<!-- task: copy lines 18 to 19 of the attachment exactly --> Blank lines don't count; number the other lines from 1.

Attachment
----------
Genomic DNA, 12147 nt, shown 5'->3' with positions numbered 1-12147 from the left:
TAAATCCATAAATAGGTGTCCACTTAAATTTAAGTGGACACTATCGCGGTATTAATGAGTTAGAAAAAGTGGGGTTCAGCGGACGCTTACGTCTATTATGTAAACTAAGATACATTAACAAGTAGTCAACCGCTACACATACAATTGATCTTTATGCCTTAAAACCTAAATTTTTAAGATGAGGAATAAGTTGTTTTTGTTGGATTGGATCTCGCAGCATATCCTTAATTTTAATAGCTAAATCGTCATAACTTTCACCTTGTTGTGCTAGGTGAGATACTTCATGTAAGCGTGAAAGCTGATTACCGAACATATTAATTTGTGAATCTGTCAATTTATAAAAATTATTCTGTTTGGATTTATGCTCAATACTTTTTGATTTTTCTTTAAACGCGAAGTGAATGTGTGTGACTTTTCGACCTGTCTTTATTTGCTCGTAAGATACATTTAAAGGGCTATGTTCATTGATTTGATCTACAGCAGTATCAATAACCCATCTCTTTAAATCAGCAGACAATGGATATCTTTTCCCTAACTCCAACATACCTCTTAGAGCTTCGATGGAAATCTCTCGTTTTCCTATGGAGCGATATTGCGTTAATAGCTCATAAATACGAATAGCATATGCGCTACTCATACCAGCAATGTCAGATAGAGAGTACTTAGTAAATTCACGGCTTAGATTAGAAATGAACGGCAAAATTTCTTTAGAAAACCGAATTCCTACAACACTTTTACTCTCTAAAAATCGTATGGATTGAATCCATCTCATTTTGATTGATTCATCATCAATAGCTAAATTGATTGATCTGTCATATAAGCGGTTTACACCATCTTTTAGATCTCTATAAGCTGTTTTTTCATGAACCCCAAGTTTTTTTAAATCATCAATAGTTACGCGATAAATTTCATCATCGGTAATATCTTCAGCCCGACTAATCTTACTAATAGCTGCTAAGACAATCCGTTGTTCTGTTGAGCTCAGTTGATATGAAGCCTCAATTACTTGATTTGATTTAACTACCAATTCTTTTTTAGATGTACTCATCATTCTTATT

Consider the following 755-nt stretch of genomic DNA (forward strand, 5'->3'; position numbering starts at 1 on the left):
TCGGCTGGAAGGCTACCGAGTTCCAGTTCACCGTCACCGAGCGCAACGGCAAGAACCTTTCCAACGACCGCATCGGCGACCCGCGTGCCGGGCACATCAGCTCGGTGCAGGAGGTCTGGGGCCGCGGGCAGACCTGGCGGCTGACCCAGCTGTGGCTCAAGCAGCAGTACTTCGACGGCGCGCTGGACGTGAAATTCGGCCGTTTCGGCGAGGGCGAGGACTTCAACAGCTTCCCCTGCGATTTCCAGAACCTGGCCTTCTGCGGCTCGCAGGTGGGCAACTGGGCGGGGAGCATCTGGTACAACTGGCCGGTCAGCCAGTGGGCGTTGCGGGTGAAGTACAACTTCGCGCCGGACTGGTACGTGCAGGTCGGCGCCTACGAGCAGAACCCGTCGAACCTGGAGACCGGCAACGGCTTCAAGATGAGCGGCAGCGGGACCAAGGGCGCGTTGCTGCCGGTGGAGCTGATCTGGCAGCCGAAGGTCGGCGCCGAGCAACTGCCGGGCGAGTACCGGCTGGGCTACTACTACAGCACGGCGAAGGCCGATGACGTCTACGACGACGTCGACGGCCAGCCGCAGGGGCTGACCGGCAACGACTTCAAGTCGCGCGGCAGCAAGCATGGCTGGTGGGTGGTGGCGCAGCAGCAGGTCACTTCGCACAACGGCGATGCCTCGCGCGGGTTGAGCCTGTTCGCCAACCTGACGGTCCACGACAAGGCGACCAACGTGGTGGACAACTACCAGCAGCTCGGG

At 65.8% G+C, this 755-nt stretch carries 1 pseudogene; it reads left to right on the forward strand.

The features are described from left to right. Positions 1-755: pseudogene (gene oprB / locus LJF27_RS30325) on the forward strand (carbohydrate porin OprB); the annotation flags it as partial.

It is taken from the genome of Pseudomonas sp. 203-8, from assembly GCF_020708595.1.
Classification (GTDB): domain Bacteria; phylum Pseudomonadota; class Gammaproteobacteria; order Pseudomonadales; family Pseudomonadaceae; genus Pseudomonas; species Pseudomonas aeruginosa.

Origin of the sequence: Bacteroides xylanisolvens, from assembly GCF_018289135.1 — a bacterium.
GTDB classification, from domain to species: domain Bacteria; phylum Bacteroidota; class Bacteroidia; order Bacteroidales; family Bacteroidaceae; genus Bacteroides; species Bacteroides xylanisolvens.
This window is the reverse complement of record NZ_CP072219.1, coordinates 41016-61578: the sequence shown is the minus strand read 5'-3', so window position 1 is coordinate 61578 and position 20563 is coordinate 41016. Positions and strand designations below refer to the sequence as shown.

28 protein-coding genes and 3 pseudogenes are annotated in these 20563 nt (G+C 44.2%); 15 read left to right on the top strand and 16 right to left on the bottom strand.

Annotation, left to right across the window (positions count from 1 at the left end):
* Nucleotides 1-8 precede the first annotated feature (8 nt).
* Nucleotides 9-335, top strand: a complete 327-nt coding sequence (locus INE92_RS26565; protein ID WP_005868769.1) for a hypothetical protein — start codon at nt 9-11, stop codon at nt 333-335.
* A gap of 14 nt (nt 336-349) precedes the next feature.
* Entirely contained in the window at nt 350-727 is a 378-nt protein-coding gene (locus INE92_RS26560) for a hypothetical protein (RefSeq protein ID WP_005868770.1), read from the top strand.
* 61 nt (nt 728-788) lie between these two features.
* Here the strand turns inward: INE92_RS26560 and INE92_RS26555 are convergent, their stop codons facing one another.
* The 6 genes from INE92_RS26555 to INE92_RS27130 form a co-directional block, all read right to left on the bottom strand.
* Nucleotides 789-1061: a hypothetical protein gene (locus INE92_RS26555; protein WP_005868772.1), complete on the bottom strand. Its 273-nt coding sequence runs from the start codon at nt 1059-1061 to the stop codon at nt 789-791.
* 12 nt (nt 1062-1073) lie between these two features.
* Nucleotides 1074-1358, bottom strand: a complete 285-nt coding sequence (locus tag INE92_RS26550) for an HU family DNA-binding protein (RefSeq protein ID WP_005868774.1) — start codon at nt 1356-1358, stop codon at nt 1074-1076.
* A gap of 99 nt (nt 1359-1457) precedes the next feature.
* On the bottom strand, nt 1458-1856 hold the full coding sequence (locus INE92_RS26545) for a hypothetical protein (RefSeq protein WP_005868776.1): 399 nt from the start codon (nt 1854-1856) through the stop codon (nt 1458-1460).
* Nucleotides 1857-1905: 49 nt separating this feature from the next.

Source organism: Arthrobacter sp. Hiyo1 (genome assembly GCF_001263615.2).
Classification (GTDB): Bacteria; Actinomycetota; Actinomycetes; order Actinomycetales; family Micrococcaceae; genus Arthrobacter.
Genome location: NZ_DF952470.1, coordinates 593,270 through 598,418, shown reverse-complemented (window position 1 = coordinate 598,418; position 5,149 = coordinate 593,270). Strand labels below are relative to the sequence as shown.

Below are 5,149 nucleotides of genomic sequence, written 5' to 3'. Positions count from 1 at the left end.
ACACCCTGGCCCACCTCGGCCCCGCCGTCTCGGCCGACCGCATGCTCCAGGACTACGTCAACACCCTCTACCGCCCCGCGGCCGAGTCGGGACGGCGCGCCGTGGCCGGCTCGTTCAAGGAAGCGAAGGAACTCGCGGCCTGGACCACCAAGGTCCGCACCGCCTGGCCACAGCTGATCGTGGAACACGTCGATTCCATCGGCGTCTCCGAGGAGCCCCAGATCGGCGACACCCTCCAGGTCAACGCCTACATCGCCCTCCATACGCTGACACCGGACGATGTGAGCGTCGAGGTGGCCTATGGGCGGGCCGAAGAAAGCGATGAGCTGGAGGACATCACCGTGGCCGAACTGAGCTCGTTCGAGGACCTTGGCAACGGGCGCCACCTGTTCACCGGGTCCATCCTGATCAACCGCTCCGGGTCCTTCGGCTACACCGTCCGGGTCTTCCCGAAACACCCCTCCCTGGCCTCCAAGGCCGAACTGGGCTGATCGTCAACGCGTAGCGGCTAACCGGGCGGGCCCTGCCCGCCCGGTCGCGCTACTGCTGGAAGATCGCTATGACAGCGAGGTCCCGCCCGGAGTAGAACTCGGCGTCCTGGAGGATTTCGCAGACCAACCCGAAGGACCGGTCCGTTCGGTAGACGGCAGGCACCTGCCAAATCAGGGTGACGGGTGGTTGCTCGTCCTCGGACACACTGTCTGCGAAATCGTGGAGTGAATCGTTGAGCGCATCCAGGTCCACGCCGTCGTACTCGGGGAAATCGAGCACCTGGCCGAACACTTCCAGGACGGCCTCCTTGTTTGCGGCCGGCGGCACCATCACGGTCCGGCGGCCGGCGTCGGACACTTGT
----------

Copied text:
* 61 nt (nt 728-788) lie between these two features.
* Here the strand turns inward: INE92_RS26560 and INE92_RS26555 are convergent, their stop codons facing one another.